We must not create a one-dimensional system with rules, laws, practices and goals designed to adjudicate Billy the Kid when most of the juveniles in the system more closely resemble Dennis the Menace.
One could argue that the juvenile-justice and child-welfare system has been one huge experiment. For decades researchers have been studying the causes of delinquent behavior. We still don’t know the answers, but we have been able to identify risk factors that could help us stop or prevent delinquency sooner.
The No. 1 risk factor is family dysfunction. Others include the influence of other kids, parents’ neglect, low academic achievement, early onset of anti-social behavior, substance abuse and exposure to violence.
Intervention means asking about the child’s family, school performance and social activities. The problems, temptations and other factors that cause a child to commit a crime do not disappear when he returns home. Rehabilitation will fail if he returns to the same unchanged world.
The society that initially helped cause the problem should be part of the solution. We must learn more about collective efforts and how neighborhoods can intervene to protect and control children. The heart of any institutional reform must be a community partnership for child protection and a realization that each of us has a responsibility that can’t be handed off to the courts or welfare system.
The 26,000 children under the jurisdiction of our juvenile court are not your children or my children, they are ours.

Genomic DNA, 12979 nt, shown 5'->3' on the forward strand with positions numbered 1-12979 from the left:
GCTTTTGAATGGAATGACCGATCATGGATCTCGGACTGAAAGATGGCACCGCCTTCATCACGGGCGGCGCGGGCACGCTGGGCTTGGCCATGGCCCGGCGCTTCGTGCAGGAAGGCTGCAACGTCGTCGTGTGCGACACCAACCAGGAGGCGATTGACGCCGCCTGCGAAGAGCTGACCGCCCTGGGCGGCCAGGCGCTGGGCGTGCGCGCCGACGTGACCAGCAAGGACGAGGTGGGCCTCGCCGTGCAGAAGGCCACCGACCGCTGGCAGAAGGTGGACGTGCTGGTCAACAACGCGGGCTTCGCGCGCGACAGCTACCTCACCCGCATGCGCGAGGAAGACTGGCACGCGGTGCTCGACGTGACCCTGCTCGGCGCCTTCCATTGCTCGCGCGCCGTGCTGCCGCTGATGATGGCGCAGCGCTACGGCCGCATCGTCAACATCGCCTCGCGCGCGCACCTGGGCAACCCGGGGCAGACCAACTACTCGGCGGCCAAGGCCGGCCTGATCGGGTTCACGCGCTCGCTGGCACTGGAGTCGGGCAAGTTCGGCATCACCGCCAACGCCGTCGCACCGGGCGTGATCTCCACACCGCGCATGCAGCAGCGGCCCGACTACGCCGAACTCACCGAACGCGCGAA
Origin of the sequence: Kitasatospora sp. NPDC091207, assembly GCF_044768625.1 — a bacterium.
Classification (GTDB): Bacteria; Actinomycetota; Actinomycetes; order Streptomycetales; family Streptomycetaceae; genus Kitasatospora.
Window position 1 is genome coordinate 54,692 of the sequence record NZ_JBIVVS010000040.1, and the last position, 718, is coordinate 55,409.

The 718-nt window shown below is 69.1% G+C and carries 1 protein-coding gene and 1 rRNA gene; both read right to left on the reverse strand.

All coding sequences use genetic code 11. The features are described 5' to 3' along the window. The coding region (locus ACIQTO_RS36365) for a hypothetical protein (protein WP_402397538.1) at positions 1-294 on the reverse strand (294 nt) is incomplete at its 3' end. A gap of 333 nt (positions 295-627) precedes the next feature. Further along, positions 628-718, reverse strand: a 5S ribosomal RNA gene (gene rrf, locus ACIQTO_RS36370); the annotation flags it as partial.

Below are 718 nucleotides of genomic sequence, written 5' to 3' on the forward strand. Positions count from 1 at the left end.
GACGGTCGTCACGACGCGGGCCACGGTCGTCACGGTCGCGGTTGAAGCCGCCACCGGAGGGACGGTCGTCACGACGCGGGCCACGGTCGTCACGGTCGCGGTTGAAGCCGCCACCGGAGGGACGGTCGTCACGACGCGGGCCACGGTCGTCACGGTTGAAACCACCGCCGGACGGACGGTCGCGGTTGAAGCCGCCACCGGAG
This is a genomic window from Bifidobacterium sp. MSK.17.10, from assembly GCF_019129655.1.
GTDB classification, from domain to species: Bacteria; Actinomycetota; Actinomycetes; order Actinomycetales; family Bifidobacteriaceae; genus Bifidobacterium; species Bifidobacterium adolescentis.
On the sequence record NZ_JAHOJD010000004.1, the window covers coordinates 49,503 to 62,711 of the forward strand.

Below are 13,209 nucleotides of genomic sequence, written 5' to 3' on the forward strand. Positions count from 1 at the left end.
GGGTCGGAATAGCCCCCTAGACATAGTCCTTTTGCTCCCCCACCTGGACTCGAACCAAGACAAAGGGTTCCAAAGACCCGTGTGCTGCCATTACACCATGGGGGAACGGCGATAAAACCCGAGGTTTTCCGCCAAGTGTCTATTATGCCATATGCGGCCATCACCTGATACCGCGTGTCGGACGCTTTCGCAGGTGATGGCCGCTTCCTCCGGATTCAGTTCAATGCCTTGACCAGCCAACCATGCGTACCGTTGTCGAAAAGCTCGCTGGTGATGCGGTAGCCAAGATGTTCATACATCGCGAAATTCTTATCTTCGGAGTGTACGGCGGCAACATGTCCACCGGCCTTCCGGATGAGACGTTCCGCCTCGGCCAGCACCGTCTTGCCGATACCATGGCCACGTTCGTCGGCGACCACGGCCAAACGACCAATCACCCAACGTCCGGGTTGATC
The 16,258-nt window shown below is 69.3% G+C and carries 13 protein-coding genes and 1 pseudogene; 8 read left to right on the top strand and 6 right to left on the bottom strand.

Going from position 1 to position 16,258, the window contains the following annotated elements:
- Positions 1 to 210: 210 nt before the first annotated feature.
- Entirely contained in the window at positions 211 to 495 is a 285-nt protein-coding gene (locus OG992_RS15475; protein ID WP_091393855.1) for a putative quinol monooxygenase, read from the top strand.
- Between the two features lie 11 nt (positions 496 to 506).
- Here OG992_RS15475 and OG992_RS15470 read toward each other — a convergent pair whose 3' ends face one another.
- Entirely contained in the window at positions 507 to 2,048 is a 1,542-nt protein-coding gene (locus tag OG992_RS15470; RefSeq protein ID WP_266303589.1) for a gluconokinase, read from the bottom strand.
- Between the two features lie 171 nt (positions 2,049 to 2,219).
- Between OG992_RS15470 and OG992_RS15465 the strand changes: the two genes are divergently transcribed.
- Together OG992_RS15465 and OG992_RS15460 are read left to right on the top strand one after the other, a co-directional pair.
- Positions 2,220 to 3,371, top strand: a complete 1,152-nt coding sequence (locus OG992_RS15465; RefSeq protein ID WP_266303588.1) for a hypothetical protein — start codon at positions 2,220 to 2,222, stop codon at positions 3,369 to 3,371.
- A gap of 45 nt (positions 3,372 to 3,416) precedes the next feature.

Prevention of another crime is too late. Over half of the children who enter the juvenile jurisdiction as a result of child abuse and neglect are age 6 and younger. We must learn about the developmental and mental health needs of our youngest children, because we have the greatest chance of helping them.
We need a rational, measured and scientific approach to the increasing problem of violent juvenile crime. The balance is punishment and rehabilitation, whatever it takes to stop a child from creating more human suffering by engaging in future criminal behavior.
A fully functioning and professional juvenile court can be the most effective prevention tool in our criminal justice system. It is the place to find and help troubled kids before they grow up to be criminals. The pledge that “our children come first” cannot ring hollow in, of all places, our halls of justice.